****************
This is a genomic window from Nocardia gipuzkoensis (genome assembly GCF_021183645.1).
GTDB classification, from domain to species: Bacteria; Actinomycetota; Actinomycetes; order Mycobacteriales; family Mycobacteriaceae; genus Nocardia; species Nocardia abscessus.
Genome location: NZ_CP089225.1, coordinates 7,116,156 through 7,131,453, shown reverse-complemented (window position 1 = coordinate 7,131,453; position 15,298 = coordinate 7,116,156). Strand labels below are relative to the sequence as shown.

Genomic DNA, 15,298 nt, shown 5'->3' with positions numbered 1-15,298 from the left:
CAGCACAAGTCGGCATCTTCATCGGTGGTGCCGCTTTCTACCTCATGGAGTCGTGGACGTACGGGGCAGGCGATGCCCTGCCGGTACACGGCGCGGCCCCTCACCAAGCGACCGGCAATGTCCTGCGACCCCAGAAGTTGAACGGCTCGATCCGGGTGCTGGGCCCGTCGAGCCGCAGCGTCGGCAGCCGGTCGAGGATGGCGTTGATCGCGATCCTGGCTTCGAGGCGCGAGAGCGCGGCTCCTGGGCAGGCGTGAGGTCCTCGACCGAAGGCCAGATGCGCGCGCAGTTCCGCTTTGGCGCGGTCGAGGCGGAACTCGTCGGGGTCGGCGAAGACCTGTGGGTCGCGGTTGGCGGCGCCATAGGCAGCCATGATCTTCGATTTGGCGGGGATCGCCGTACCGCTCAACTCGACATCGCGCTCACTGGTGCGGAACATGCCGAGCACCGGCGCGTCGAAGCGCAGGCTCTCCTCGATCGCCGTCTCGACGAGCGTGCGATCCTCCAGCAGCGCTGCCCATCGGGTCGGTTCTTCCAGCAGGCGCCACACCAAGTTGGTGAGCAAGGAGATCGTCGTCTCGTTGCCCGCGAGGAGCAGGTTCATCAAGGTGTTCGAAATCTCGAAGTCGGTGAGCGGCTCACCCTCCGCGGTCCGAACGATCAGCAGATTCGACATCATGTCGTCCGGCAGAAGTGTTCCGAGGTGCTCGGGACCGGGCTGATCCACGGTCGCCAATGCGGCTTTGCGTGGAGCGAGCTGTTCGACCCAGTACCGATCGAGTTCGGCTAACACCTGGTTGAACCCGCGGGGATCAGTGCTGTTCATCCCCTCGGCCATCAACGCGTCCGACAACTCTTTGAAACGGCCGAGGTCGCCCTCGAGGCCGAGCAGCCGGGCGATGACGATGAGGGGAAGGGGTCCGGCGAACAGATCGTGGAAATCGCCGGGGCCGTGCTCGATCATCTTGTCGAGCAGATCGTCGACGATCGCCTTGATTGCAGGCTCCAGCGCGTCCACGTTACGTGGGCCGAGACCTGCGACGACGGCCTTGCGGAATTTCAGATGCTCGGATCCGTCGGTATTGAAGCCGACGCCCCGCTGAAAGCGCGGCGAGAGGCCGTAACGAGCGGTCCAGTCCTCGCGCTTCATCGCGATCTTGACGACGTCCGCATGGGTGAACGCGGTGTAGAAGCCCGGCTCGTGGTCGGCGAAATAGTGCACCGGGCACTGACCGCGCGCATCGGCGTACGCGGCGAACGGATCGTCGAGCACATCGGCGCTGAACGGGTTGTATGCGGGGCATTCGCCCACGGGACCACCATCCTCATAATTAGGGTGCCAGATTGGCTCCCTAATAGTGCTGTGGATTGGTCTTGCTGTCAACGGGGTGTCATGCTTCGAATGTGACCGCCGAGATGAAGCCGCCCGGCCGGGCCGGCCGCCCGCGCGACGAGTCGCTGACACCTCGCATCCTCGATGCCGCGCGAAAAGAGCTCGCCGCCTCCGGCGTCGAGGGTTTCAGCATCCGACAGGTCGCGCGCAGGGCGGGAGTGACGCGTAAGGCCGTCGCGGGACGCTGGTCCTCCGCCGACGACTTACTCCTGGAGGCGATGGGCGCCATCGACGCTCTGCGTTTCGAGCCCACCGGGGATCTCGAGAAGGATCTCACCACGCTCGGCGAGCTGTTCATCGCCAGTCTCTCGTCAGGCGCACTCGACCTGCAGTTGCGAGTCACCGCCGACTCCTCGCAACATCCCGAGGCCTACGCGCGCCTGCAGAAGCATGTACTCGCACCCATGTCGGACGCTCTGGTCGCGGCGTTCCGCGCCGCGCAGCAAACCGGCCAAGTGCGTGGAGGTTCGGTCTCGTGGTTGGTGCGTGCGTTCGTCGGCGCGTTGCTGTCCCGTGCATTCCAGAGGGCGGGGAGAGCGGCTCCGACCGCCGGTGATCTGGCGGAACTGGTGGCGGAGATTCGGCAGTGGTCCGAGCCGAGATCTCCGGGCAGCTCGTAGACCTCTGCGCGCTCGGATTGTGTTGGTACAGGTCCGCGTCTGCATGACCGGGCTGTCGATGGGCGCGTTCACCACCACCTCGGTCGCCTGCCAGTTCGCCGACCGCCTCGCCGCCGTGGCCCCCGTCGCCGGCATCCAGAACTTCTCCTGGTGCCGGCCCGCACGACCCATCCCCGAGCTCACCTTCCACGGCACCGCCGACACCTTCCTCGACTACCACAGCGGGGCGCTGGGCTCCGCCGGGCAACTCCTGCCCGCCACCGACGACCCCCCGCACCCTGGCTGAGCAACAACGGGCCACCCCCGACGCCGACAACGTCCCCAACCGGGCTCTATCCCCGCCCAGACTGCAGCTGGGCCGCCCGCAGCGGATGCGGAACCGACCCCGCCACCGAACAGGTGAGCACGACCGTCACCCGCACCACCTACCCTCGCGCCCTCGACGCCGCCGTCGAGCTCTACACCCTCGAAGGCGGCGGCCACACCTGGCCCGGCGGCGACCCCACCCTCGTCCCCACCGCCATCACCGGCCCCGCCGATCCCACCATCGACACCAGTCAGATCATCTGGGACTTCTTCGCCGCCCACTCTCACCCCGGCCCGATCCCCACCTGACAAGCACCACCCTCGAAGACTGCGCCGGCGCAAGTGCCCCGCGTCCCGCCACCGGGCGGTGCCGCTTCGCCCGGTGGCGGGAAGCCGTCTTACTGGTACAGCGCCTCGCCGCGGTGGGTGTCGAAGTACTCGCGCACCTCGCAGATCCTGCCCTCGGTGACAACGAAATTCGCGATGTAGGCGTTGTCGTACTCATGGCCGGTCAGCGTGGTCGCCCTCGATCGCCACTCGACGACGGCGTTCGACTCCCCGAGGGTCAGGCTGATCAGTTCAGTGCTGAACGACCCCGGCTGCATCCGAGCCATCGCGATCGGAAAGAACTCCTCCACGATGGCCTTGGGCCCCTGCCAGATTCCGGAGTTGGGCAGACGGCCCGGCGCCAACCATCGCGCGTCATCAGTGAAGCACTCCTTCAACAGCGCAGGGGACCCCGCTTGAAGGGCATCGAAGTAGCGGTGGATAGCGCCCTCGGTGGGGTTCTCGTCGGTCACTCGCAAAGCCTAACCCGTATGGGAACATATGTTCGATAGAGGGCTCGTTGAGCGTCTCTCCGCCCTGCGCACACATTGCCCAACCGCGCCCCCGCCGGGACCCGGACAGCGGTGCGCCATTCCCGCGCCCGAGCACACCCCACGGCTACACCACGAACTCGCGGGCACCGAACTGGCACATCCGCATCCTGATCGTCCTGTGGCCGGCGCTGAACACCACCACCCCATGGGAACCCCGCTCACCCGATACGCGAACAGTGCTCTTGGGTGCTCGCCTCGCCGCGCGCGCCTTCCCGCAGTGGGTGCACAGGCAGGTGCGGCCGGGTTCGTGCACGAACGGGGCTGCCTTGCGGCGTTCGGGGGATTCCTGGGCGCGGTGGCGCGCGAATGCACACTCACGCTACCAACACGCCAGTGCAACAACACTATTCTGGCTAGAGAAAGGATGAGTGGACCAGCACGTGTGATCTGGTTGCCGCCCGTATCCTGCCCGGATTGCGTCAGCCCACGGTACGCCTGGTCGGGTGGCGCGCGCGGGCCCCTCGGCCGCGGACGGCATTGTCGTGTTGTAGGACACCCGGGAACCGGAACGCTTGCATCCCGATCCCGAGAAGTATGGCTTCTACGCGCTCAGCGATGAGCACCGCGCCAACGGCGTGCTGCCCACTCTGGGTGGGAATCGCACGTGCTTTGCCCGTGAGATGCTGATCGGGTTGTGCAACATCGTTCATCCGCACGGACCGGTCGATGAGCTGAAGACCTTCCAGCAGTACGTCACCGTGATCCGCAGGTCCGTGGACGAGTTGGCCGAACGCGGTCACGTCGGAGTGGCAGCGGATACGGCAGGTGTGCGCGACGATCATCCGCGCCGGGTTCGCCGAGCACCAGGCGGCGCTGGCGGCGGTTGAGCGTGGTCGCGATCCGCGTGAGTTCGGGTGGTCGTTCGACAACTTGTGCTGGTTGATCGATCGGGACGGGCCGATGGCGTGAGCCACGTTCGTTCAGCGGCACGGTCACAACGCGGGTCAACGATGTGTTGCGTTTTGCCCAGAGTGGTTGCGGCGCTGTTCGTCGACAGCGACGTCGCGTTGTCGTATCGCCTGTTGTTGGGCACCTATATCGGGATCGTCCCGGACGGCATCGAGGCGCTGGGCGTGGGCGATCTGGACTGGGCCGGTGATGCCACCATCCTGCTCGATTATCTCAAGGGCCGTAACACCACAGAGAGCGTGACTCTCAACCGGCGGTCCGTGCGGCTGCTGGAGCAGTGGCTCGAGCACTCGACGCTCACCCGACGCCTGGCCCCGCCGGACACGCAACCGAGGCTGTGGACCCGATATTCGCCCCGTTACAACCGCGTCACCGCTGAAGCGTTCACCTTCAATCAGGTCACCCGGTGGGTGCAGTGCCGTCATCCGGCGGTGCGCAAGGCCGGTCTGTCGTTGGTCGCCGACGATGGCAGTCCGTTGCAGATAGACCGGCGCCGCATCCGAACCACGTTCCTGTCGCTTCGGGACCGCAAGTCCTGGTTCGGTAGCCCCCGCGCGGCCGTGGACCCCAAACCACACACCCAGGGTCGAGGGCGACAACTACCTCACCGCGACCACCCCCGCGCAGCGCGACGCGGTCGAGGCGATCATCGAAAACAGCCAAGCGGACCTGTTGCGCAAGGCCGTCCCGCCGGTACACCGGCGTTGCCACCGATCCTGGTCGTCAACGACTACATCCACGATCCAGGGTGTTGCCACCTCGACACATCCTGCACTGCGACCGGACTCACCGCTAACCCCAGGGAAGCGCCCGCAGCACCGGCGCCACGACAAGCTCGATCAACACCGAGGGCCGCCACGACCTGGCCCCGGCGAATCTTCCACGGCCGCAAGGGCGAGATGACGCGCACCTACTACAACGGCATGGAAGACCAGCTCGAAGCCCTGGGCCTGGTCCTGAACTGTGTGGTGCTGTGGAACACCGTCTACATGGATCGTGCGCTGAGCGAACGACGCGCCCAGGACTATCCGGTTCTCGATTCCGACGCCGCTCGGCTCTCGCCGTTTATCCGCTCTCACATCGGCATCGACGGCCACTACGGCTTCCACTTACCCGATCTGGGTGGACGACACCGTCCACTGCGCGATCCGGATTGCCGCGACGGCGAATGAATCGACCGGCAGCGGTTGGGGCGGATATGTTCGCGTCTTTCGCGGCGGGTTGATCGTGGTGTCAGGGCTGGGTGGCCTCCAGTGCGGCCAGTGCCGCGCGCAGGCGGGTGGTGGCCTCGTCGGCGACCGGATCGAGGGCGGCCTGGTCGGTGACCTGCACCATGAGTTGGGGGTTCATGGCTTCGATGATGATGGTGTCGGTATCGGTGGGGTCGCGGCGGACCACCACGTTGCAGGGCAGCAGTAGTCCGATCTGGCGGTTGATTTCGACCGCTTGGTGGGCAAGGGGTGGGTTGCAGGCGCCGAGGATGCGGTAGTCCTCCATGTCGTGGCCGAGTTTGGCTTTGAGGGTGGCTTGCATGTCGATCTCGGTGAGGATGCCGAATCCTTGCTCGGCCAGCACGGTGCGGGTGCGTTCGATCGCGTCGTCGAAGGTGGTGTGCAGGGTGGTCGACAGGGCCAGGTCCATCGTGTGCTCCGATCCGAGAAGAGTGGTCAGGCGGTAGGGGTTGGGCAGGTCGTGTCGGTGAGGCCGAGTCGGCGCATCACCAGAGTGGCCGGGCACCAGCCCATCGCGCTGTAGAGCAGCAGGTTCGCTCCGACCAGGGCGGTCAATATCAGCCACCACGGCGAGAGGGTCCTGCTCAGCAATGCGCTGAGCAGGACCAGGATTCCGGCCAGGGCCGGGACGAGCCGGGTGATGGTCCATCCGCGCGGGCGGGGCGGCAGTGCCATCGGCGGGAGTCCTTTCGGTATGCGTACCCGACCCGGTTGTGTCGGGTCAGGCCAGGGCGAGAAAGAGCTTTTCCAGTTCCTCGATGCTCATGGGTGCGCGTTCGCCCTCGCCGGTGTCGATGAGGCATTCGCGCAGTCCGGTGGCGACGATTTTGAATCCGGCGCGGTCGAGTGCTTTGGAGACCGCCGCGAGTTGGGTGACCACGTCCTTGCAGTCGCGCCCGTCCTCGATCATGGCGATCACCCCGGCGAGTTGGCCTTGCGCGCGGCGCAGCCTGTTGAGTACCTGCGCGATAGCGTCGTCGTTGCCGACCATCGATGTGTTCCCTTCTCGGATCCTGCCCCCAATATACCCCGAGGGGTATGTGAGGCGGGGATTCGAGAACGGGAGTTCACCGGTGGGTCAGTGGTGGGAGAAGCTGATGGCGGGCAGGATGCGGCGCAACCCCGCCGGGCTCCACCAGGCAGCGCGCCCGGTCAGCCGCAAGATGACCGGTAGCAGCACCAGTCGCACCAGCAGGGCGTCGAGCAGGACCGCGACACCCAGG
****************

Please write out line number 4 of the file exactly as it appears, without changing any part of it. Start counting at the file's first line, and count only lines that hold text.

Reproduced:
Genomic DNA, 15,298 nt, shown 5'->3' with positions numbered 1-15,298 from the left: